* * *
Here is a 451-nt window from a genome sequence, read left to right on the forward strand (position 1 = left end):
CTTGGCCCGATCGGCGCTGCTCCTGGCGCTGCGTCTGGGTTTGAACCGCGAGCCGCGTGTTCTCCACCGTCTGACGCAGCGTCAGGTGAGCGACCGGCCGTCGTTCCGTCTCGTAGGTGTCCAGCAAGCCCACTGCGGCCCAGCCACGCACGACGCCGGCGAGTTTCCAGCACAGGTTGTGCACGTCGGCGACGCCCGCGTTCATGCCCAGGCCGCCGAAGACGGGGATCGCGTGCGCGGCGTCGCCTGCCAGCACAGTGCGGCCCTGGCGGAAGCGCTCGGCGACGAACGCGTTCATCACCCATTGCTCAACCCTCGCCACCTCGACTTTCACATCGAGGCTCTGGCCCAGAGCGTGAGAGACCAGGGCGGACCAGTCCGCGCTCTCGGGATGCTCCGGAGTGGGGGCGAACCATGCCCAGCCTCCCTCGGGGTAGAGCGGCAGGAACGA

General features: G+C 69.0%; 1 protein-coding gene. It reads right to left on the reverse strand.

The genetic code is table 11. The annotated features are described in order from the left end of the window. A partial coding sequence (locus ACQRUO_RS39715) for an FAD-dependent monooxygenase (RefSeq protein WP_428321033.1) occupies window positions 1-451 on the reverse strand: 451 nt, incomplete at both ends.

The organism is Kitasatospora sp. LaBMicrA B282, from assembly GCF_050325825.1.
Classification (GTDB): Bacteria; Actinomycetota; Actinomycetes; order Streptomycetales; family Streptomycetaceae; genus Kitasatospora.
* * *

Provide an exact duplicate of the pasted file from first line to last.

Here is a 451-nt window from a genome sequence, read left to right on the forward strand (position 1 = left end):
CTTGGCCCGATCGGCGCTGCTCCTGGCGCTGCGTCTGGGTTTGAACCGCGAGCCGCGTGTTCTCCACCGTCTGACGCAGCGTCAGGTGAGCGACCGGCCGTCGTTCCGTCTCGTAGGTGTCCAGCAAGCCCACTGCGGCCCAGCCACGCACGACGCCGGCGAGTTTCCAGCACAGGTTGTGCACGTCGGCGACGCCCGCGTTCATGCCCAGGCCGCCGAAGACGGGGATCGCGTGCGCGGCGTCGCCTGCCAGCACAGTGCGGCCCTGGCGGAAGCGCTCGGCGACGAACGCGTTCATCACCCATTGCTCAACCCTCGCCACCTCGACTTTCACATCGAGGCTCTGGCCCAGAGCGTGAGAGACCAGGGCGGACCAGTCCGCGCTCTCGGGATGCTCCGGAGTGGGGGCGAACCATGCCCAGCCTCCCTCGGGGTAGAGCGGCAGGAACGA

General features: G+C 69.0%; 1 protein-coding gene. It reads right to left on the reverse strand.

The genetic code is table 11. The annotated features are described in order from the left end of the window. A partial coding sequence (locus ACQRUO_RS39715) for an FAD-dependent monooxygenase (RefSeq protein WP_428321033.1) occupies window positions 1-451 on the reverse strand: 451 nt, incomplete at both ends.

The organism is Kitasatospora sp. LaBMicrA B282, from assembly GCF_050325825.1.
Classification (GTDB): Bacteria; Actinomycetota; Actinomycetes; order Streptomycetales; family Streptomycetaceae; genus Kitasatospora.